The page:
* Q4 output cut will cost $650 million in lost revenues
* Outlook for 2009 production unclear
* Shares plunge 30 percent in London
(Adds details, background, analyst)
MOSCOW, Nov 20 (Reuters) - Shares in Russian potash miner Uralkali (URKA.MM) plunged more than 30 percent in London on Thursday after it slashed output in the final two months of this year and warned it could reduce cash revenue by $650 million. “The turmoil in the global financial markets...has triggered a drop in demand for crops, thereby hindering farmers’ capacity to purchase planned volumes of fertiliser,” Uralkali said in as statement.
“As a result, demand for potash has decreased in some markets...The unfavorable market situation is likely to continue through early 2009, and the company’s production will be curtailed as a result,” Uralkali said.
Uralkali shares, beloved by investors for the company’s fat profit margin, were dumped earlier this month after the state re-opened an investigation into a 2006 mine accident.
As its shares went into freefall, the company said it would face an ‘enormous financial burden’ if the state sought damages and its future could be in doubt. [ID:nLA727764]
Uralkali Global Depositary Receipts, traded in London URKAq.L, are now down 96 percent from their June peak, a fall on par with those suffered by Russia’s most heavily leveraged real estate developers. They were trading at $3.30 apiece at 1359 GMT. In Moscow, the shares were down 23 percent at 24.8 roubles.
The renewed investigation brought back memories of the vast tax claims that destroyed Russian oil company YUKOS, and investors, wary of rising corporate governance risks as Russia grapples with the global crisis, fled the stock.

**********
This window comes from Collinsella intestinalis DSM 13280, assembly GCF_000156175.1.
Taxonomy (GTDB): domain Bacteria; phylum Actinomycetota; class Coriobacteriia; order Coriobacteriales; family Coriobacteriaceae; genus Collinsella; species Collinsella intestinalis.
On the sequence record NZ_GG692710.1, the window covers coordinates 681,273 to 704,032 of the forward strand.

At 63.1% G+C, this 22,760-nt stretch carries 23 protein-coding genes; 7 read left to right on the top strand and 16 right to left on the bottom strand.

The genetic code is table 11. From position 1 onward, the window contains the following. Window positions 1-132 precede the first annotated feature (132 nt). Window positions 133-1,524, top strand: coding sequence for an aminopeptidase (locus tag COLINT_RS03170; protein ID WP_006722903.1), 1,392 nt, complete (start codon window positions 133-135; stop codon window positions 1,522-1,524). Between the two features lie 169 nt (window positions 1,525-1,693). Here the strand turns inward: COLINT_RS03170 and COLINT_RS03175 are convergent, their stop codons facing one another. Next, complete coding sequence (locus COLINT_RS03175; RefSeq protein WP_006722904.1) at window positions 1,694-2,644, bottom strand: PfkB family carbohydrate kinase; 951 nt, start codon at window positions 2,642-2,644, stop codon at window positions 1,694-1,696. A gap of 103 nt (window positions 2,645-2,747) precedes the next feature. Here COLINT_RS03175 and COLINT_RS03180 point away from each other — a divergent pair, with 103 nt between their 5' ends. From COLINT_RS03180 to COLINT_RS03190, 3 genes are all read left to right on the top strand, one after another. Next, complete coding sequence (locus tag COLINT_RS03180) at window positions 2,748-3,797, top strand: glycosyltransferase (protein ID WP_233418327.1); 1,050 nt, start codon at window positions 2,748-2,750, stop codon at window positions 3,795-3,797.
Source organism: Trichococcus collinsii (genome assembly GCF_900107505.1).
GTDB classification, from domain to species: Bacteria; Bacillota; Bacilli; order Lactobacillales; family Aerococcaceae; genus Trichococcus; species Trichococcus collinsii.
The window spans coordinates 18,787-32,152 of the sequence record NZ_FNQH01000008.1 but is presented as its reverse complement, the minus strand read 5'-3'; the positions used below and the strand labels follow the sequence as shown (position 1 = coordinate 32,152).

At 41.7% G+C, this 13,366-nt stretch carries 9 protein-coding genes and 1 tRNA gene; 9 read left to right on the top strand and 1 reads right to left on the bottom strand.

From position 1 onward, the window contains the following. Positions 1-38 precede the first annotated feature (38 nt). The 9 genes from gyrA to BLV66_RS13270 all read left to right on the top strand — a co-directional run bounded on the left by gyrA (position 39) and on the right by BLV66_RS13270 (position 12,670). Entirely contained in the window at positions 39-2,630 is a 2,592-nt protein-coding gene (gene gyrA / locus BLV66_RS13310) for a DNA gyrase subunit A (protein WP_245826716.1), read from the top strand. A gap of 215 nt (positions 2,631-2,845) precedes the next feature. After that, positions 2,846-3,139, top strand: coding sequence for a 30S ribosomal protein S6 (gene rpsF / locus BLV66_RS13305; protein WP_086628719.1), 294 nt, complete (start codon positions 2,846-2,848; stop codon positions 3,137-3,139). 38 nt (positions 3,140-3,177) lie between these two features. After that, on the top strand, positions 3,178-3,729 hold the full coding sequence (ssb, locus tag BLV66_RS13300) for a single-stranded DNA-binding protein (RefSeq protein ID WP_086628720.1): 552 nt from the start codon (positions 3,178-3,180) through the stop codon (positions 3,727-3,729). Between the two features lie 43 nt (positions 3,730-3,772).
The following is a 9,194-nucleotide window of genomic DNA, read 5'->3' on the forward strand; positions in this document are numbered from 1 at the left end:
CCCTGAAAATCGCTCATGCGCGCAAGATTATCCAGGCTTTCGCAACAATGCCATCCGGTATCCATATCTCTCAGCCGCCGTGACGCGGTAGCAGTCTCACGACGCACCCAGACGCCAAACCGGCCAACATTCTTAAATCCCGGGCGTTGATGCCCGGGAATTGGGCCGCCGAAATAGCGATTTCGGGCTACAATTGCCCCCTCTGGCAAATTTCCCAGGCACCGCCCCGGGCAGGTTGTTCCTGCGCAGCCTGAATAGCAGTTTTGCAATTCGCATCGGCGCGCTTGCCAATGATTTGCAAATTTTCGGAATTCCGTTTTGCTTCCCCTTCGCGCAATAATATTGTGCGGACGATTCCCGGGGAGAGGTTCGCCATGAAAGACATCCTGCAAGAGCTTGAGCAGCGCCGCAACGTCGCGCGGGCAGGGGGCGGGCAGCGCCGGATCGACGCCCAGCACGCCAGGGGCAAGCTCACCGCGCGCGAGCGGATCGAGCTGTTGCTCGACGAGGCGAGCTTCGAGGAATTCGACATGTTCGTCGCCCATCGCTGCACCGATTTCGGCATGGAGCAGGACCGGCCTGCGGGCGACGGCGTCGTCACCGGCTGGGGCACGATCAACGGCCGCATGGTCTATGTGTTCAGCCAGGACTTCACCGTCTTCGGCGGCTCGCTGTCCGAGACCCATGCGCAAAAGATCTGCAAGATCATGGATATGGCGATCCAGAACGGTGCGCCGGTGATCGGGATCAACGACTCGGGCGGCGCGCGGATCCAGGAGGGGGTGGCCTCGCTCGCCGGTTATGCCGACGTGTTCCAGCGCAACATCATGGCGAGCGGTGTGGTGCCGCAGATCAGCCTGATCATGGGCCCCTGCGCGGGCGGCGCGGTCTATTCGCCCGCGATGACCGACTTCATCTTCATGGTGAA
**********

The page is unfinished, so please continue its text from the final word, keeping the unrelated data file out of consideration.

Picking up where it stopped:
On Thursday, the company said it was halving production this November and December — in line with plans announced to slash this year’s output by 500,000 tonnes which were announced on Oct. 30.
That would reduce full-year output by 10 percent and cut revenues by $650 million, Uralkali said.
Analysts said, however, that the mine investigation was a more pressing issue for shareholders.
“Uralkali’s share price dropped ... on the (production cut) news,” UniCredit analysts wrote in a comment on the cuts.
“We welcome the company’s initiative to address its operations and believe that the resolution of its issues with the Russian government is a more important factor affecting the company’s going-concern status than temporary production cuts.”
Last year it produced 5.1 million tonnes of potash, while this year’s output is now seen at 4.9 million tonnes — falling short of production capacity of 5.35 million tonnes.
With revenues reduced, Uralkali now expects end-2008 cash on its balance sheet of around $300 million and debt around $470 million.
The company, which is controlled by billionaire Dmitry Rybovlev, was currently unable to give firm guidance on production in 2009 and “will inform its investors and the public about its decisions as the situation becomes clearer.”
Uralkali said its plans for dealing with a worsening economic climate included repairing production facilities, cancelling overtime work and suspending employees’ bonus plan. (Reporting by Toni Vorobyova; Editing by Victoria Bryan)